William Wordsworth

1770 - 1850

A Quote by William Wordsworth

That heareth not the loud winds when they call, And moveth all together, if it moves at all.

William Wordsworth (1770 - 1850)

Source: Resolution and Independence. Stanza 11.

Contributed by: Zaady

A Quote by William Wordsworth on beauty, dance, and secrets

The stars of midnight shall be dear To her; and she shall lean her ear In many a secret place Where rivulets dance their wayward round, And beauty born of murmuring sound Shall pass into her face.

William Wordsworth (1770 - 1850)

Source: Three years she grew in Sun and Shower.

Contributed by: Zaady

A Quote by William Wordsworth on faith

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Through primrose tufts, in that sweet bower, The periwinkle trailed its wreaths; And 'tis my faith that every flower Enjoys the air it breathes.

William Wordsworth (1770 - 1850)

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A Quote by William Wordsworth on truth

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To be a Prodigal's favourite,-then, worse truth, A Miser's pensioner,-behold our lot!

William Wordsworth (1770 - 1850)

Source: The Small Celandine.

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A Quote by William Wordsworth on neighbors and travel

Until a man might travel twelve stout miles, Or reap an acre of his neighbor's corn.

William Wordsworth (1770 - 1850)

Source: The Brothers.

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A Quote by William Wordsworth on force and soul

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But who would force the soul tilts with a straw Against a champion cased in adamant.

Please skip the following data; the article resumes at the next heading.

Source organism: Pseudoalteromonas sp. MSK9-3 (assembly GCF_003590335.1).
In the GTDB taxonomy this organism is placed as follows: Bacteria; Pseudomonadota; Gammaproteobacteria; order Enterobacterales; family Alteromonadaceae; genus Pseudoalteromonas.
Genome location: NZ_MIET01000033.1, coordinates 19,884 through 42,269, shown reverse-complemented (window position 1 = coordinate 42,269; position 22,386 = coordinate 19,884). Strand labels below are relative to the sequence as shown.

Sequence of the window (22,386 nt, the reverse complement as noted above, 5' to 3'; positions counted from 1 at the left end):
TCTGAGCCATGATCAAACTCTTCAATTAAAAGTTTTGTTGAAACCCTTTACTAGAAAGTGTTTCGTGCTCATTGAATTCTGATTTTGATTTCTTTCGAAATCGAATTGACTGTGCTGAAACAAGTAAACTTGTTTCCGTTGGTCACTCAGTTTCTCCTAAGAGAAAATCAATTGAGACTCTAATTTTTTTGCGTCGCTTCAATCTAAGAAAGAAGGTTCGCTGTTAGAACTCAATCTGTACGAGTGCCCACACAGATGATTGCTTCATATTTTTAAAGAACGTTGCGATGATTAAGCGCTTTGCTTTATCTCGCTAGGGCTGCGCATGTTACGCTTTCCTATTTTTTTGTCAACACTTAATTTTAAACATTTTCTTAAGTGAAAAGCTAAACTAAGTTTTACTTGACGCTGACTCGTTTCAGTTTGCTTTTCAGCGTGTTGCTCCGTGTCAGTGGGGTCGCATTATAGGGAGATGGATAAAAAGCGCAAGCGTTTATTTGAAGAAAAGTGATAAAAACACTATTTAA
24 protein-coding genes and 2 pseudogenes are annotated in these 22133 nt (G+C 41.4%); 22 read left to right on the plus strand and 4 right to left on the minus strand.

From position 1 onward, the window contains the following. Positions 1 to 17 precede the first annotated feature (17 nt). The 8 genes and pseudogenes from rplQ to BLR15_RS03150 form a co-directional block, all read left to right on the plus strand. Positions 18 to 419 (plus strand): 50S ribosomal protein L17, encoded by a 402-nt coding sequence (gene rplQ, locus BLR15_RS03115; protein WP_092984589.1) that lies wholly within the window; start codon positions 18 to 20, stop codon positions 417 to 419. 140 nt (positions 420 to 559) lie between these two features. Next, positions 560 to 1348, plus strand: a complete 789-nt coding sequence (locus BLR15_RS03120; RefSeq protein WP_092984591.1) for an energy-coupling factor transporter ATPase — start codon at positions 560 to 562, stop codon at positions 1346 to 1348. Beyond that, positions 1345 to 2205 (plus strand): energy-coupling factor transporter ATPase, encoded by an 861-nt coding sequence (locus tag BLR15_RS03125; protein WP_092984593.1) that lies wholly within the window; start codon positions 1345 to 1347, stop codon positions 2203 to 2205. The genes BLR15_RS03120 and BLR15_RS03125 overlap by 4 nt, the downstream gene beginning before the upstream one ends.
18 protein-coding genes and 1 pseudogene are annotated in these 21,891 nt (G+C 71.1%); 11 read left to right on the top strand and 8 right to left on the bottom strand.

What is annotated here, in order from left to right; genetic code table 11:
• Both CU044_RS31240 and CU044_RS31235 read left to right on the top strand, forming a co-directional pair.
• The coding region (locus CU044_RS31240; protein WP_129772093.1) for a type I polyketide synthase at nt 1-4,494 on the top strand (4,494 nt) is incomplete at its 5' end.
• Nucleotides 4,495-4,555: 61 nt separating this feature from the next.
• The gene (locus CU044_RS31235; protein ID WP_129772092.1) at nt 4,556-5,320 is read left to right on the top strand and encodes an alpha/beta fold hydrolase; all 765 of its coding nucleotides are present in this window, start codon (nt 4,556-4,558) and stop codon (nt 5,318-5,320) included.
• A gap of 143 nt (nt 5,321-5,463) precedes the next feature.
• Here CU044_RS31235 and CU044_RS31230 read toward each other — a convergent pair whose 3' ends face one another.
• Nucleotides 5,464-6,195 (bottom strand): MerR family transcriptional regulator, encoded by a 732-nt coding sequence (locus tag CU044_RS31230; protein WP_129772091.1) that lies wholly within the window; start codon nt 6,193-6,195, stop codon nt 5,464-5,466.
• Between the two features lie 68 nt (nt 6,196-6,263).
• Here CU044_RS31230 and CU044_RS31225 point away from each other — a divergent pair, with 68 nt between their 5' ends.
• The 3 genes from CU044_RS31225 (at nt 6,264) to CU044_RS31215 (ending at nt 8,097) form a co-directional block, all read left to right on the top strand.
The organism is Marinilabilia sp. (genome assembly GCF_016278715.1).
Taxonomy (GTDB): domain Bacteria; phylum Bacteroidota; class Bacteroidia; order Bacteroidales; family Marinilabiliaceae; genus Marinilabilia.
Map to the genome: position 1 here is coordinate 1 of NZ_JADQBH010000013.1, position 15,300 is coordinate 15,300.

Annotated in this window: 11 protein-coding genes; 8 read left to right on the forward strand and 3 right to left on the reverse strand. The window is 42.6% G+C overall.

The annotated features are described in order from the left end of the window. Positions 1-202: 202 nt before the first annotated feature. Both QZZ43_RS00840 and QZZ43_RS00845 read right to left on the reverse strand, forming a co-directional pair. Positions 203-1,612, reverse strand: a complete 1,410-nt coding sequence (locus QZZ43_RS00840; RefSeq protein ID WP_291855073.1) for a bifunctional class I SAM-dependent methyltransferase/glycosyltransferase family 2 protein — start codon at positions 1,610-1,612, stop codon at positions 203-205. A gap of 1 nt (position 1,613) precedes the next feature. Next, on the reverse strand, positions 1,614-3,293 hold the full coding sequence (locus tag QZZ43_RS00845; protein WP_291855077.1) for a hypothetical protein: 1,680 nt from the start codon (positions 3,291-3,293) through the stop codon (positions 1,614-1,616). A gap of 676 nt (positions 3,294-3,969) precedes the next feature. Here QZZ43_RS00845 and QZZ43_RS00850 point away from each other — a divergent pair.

William Wordsworth (1770 - 1850)

Source: Part iii. vii. Persecution of the Scottish Covenanters.

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A Quote by William Wordsworth on birds

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O Cuckoo! shall I call thee bird, Or but a wandering voice?

William Wordsworth (1770 - 1850)

Source: To the Cuckoo.

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A Quote by William Wordsworth on wisdom

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Wisdom is ofttimes nearer when we stoop Than when we soar,

William Wordsworth (1770 - 1850)

Source: The Excursion. Book iii., 1798

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A Quote by William Wordsworth on immortality and wisdom

Wisdom married to immortal verse.

William Wordsworth (1770 - 1850)

Source: The Excursion. Book vii.

Contributed by: Zaady

A Quote by William Wordsworth on confidence, reason, sacrifice, self-sacrifice, spirit, and truth

Give unto me, made lowly wise, The spirit of self-sacrifice; The confidence of reason give, And in the light of truth thy bondman let me live!

William Wordsworth (1770 - 1850)

Source: Ode to Duty.

Contributed by: Zaady

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